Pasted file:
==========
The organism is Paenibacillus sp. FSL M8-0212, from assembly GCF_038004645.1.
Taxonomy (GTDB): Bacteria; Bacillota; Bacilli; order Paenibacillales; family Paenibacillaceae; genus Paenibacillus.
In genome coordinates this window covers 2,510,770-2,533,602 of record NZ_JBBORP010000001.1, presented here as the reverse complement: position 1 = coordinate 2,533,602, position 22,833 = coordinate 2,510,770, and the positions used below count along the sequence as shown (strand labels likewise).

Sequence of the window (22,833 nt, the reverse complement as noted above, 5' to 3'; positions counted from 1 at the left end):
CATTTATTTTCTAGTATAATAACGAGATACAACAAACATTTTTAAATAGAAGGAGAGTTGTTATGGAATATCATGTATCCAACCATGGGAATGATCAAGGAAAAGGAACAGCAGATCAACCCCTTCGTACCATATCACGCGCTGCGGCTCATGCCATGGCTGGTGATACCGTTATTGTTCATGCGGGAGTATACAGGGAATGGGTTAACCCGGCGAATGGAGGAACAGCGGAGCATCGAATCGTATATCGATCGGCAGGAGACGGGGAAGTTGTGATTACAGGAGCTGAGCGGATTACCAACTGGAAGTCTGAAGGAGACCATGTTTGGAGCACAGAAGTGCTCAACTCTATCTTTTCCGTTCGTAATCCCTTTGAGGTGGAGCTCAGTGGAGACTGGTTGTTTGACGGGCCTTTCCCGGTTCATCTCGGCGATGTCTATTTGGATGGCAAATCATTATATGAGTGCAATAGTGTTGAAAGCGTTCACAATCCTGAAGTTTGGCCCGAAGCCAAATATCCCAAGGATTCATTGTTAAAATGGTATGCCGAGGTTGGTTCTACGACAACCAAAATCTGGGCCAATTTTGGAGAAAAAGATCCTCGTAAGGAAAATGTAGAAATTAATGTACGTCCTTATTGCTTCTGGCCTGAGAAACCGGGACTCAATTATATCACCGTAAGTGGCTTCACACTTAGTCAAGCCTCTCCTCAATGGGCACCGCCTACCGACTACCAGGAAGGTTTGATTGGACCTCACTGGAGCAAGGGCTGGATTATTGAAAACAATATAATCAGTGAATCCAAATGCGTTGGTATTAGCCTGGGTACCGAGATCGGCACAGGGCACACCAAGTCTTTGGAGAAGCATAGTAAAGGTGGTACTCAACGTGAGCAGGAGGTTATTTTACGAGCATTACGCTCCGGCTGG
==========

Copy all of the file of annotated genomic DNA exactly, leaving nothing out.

The organism is Paenibacillus sp. FSL M8-0212, from assembly GCF_038004645.1.
Taxonomy (GTDB): Bacteria; Bacillota; Bacilli; order Paenibacillales; family Paenibacillaceae; genus Paenibacillus.
In genome coordinates this window covers 2,510,770-2,533,602 of record NZ_JBBORP010000001.1, presented here as the reverse complement: position 1 = coordinate 2,533,602, position 22,833 = coordinate 2,510,770, and the positions used below count along the sequence as shown (strand labels likewise).

Sequence of the window (22,833 nt, the reverse complement as noted above, 5' to 3'; positions counted from 1 at the left end):
CATTTATTTTCTAGTATAATAACGAGATACAACAAACATTTTTAAATAGAAGGAGAGTTGTTATGGAATATCATGTATCCAACCATGGGAATGATCAAGGAAAAGGAACAGCAGATCAACCCCTTCGTACCATATCACGCGCTGCGGCTCATGCCATGGCTGGTGATACCGTTATTGTTCATGCGGGAGTATACAGGGAATGGGTTAACCCGGCGAATGGAGGAACAGCGGAGCATCGAATCGTATATCGATCGGCAGGAGACGGGGAAGTTGTGATTACAGGAGCTGAGCGGATTACCAACTGGAAGTCTGAAGGAGACCATGTTTGGAGCACAGAAGTGCTCAACTCTATCTTTTCCGTTCGTAATCCCTTTGAGGTGGAGCTCAGTGGAGACTGGTTGTTTGACGGGCCTTTCCCGGTTCATCTCGGCGATGTCTATTTGGATGGCAAATCATTATATGAGTGCAATAGTGTTGAAAGCGTTCACAATCCTGAAGTTTGGCCCGAAGCCAAATATCCCAAGGATTCATTGTTAAAATGGTATGCCGAGGTTGGTTCTACGACAACCAAAATCTGGGCCAATTTTGGAGAAAAAGATCCTCGTAAGGAAAATGTAGAAATTAATGTACGTCCTTATTGCTTCTGGCCTGAGAAACCGGGACTCAATTATATCACCGTAAGTGGCTTCACACTTAGTCAAGCCTCTCCTCAATGGGCACCGCCTACCGACTACCAGGAAGGTTTGATTGGACCTCACTGGAGCAAGGGCTGGATTATTGAAAACAATATAATCAGTGAATCCAAATGCGTTGGTATTAGCCTGGGTACCGAGATCGGCACAGGGCACACCAAGTCTTTGGAGAAGCATAGTAAAGGTGGTACTCAACGTGAGCAGGAGGTTATTTTACGAGCATTACGCTCCGGCTGG